I wanted to suggest that the task may be for us, as educators, to recognize students' PLNs as being meaningful and to lean in and try to learn, especially from those learning networks based on student-determined passions and ones that may well reside outside of school. An important task is for us to relinquish definitions we have about learning and school. We need to look at things as they are. 

Wallace Stevens in "The Man with the Blue Guitar," tells us:
Throw away the lights, the definitions,
And say of what you see in the dark

That it is this or that it is that,
But do not use the rotted names.
Rotted names.  I think about this, about our trip to Save Our Schools March, and wonder if the one reform we must do is one that is more personal, less institutional.  What rotted names do we repeat that keep us stuck in a time long gone? How do we allow ourselves to peer in the dark and say what we see?

Surely some of the language we use at schools has rotted. Just as my definition of friendship needs to be updated, stretched, made more inclusive--so too do we need to acknowledge that our students' learning sources will most likely be beyond the purview of school. Internet-based technologies allow for personal learning in ways most of us could not imagine a decade ago. It is simply foolish to shut the door on these actual learning networks simply because they aren't institutionalized.

Our conversation about engendering student-based PLNs, must begin with us acknowledging that alternative learning networks our students already name as their own need to be privileged.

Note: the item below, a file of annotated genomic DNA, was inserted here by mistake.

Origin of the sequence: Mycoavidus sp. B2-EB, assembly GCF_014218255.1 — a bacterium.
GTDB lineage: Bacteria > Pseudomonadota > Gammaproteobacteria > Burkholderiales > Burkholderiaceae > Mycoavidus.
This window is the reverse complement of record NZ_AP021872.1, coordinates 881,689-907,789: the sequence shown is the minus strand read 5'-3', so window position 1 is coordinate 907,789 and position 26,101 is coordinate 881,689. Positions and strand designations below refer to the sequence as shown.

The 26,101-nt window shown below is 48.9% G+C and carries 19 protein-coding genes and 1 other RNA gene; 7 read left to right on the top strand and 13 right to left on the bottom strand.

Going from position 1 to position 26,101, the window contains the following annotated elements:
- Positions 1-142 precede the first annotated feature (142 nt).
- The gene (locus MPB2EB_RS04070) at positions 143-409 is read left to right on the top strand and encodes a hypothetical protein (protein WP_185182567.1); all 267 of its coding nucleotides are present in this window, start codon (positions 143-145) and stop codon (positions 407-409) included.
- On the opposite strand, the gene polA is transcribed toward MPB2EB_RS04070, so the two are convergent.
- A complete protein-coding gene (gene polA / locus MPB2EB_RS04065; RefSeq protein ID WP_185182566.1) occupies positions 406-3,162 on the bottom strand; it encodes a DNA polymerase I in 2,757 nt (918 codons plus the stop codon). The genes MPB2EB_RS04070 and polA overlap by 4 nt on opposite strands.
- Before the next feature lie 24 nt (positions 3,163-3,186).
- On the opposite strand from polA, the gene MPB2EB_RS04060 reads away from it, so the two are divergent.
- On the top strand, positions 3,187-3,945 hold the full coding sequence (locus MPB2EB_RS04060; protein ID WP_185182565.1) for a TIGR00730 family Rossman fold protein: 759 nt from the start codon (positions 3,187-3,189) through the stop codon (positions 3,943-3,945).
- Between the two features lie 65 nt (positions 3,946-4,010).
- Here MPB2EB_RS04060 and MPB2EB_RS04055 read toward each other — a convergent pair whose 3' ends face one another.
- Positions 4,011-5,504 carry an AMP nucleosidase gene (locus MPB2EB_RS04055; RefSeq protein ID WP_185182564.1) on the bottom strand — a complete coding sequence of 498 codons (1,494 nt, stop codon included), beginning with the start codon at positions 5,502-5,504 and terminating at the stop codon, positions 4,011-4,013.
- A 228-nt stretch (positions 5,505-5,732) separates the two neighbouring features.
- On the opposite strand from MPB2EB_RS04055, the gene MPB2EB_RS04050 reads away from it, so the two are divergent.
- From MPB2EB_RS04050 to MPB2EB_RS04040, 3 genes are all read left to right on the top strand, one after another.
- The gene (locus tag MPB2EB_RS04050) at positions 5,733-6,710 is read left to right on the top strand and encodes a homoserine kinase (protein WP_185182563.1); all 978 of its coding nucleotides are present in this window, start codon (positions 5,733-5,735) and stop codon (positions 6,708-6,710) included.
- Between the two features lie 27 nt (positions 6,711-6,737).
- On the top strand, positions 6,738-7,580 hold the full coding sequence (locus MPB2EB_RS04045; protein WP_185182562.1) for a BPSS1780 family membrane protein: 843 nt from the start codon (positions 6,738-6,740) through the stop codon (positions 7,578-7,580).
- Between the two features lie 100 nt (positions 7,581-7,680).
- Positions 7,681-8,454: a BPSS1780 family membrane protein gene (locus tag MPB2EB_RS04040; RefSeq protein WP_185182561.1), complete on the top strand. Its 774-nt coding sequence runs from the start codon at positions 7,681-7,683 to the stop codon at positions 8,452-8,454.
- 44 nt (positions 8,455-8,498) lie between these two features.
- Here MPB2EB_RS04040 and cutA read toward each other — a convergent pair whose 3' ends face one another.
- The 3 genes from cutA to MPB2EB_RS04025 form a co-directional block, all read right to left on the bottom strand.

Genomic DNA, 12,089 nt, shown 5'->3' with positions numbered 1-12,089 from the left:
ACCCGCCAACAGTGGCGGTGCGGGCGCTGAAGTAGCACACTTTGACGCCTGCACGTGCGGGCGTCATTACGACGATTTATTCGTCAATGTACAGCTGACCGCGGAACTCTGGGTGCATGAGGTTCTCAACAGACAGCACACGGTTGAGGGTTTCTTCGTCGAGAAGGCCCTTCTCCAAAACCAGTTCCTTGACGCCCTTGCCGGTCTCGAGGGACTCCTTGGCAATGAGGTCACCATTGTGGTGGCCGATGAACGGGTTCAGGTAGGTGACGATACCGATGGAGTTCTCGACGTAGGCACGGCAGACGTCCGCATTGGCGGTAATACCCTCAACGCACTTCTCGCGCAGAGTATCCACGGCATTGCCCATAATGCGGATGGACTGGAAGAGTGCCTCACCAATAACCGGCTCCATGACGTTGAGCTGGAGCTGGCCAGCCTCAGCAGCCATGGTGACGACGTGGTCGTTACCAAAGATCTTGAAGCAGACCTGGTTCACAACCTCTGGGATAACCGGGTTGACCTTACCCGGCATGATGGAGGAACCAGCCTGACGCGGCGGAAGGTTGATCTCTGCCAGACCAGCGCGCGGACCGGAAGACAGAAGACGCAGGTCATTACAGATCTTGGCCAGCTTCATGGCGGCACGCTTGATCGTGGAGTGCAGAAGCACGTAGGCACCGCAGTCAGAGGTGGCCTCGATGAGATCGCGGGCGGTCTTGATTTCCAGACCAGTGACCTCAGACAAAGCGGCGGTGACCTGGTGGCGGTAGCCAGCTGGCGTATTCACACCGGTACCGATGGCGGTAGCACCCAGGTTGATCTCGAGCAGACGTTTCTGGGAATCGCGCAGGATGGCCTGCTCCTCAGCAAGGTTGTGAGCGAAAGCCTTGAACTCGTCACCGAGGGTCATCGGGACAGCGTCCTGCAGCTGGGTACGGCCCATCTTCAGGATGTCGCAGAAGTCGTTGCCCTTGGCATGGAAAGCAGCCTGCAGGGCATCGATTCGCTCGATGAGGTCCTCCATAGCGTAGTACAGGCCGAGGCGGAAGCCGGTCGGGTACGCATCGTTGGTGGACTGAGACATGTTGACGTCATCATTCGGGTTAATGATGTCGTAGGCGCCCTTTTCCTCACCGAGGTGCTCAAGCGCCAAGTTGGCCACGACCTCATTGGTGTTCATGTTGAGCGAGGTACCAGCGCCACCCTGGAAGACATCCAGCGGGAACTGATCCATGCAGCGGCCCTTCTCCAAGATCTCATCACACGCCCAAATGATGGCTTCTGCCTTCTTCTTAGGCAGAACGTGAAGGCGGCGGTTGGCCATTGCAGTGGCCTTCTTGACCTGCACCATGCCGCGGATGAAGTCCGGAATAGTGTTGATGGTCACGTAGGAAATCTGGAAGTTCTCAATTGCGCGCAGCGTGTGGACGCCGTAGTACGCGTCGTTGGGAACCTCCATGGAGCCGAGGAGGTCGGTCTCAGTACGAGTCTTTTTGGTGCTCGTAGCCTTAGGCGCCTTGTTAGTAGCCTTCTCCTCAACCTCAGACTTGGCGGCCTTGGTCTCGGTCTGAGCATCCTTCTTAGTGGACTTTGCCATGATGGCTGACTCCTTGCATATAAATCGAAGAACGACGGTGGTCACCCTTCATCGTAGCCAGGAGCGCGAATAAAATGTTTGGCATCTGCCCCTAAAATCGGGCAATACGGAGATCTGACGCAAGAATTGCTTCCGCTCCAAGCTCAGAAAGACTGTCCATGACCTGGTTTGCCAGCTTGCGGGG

1. I am "tinkering" with the idea...and wondering where this is heading in terms of teacher's support or role.
    Learning, indeed, has taken new paths and shapes through the mere use of technology - because technology allows an extension of our social, communicative nature.
    Getting closer to your focus...are you suuggesting we harness this student PLN in the classroom space?
    I would do so...but on the other hand, I think children need their "own" lives and friends outside school. Something that is theirs and theirs alone.
    I don't know - just waiting for you to elaborate on our role.

  2. Good post & comment...

    Our classroom must be a "learning community." For Devon, the LA teacher can suggest a server maintenance "tips-and-tricks" essay that can be drafted, peer-edited and published (electronically/globally); In SS, the Minecraft society can be compared and contrasted to other "real-world" societies, past and present; In math class, Minecraft game navigation strategies can be drawn as network topologies (recall the "Seven Bridges of Konigsburg" problem).

    If we are to create a learning community, we MUST allow students to follow and share their passions. It does not mean that they are to be permitted to play Minecraft in our classrooms, or that direct "passion-related" learning is all they do. Devon may or may not have been interested in a server-maintenance class one year ago, but now that his passion requires this skill, server-maintenance mastery has become a priority for him. This he can (and will) do on his own.

    As Maryann states, our challenge is to lean-in and guide the passion to higher-level thinking and learning. Not always an easy task... 25 Devon's per class will require a lot of patience, listening, and coaching. That said, we didn't join this profession for the money or the easy days. (I would hope that) Students whose ideas and interests are valued are much more likely to be open to all types of learning.